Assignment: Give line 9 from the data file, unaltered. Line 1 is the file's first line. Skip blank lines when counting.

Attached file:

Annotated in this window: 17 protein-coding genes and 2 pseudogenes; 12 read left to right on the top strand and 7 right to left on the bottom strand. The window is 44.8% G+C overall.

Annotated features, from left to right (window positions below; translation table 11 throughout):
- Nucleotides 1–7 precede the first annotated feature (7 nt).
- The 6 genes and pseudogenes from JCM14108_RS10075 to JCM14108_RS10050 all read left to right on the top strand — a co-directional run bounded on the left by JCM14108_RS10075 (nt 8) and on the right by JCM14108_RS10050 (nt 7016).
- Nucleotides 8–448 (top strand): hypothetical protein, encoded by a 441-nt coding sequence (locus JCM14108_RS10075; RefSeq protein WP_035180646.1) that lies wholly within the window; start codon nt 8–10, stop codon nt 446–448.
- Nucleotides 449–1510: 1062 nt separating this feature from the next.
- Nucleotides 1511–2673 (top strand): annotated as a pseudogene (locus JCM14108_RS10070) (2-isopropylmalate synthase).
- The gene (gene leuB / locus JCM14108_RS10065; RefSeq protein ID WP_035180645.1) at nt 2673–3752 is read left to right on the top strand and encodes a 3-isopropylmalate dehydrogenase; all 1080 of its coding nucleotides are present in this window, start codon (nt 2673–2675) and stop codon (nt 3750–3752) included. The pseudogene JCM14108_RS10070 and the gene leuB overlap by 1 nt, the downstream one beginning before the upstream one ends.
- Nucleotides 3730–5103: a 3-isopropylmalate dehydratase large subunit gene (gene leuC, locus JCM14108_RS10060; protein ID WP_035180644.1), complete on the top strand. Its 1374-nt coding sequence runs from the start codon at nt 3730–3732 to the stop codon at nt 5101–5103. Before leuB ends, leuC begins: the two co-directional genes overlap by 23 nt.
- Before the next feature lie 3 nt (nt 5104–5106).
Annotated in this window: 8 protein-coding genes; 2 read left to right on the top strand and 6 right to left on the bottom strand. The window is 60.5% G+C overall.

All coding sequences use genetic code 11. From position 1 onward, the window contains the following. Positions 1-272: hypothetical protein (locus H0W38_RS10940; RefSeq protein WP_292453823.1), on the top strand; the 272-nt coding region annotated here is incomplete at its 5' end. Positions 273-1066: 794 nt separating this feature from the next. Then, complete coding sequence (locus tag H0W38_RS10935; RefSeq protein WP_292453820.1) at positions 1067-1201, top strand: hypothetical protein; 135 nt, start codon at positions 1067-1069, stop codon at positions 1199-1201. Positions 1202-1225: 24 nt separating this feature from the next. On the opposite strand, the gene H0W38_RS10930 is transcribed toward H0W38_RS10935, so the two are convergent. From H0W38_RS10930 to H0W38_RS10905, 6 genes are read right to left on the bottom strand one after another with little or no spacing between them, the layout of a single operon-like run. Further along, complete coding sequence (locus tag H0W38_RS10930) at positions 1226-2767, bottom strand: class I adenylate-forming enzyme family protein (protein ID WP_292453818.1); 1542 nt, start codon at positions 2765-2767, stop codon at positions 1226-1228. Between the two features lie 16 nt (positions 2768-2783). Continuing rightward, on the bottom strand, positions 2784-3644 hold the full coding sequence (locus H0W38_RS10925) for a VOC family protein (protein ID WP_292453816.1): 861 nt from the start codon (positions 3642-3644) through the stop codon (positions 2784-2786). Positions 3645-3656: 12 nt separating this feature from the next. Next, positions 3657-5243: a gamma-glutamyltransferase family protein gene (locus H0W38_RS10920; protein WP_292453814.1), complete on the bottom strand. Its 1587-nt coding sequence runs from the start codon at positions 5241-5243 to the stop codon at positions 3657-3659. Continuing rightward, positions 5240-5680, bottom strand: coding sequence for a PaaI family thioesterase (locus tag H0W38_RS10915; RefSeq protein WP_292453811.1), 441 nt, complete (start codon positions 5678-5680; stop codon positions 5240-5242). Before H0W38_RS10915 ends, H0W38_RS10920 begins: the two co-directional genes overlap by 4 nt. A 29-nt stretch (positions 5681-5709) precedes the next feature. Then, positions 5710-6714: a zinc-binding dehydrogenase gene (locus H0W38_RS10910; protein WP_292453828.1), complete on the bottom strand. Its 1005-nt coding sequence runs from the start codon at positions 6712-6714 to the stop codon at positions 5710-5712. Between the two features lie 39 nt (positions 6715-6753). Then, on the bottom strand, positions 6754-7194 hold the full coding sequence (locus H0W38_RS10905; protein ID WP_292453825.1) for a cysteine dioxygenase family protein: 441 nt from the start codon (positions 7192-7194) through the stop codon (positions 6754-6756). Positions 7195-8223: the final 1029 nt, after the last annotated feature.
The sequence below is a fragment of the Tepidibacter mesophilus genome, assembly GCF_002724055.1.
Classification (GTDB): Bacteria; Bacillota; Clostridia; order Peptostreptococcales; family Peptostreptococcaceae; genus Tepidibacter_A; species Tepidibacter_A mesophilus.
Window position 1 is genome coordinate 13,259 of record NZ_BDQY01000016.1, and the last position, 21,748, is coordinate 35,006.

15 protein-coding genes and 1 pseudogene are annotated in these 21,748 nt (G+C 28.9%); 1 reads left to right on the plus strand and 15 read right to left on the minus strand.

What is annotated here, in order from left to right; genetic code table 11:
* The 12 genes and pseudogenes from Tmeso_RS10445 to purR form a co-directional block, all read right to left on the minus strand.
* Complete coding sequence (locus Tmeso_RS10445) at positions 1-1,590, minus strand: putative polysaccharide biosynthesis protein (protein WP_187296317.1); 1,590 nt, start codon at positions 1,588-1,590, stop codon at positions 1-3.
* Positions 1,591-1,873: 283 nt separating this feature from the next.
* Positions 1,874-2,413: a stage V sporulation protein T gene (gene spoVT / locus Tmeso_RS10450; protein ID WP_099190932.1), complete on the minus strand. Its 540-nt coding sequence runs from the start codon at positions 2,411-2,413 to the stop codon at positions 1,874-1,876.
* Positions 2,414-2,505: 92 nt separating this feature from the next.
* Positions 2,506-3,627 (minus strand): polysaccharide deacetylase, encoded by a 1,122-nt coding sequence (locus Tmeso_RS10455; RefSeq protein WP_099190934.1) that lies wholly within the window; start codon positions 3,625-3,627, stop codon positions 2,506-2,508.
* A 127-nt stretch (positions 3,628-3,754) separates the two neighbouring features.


- Nucleotides 3730–5103: a 3-isopropylmalate dehydratase large subunit gene (gene leuC, locus JCM14108_RS10060; protein ID WP_035180644.1), complete on the top strand. Its 1374-nt coding sequence runs from the start codon at nt 3730–3732 to the stop codon at nt 5101–5103. Before leuB ends, leuC begins: the two co-directional genes overlap by 23 nt.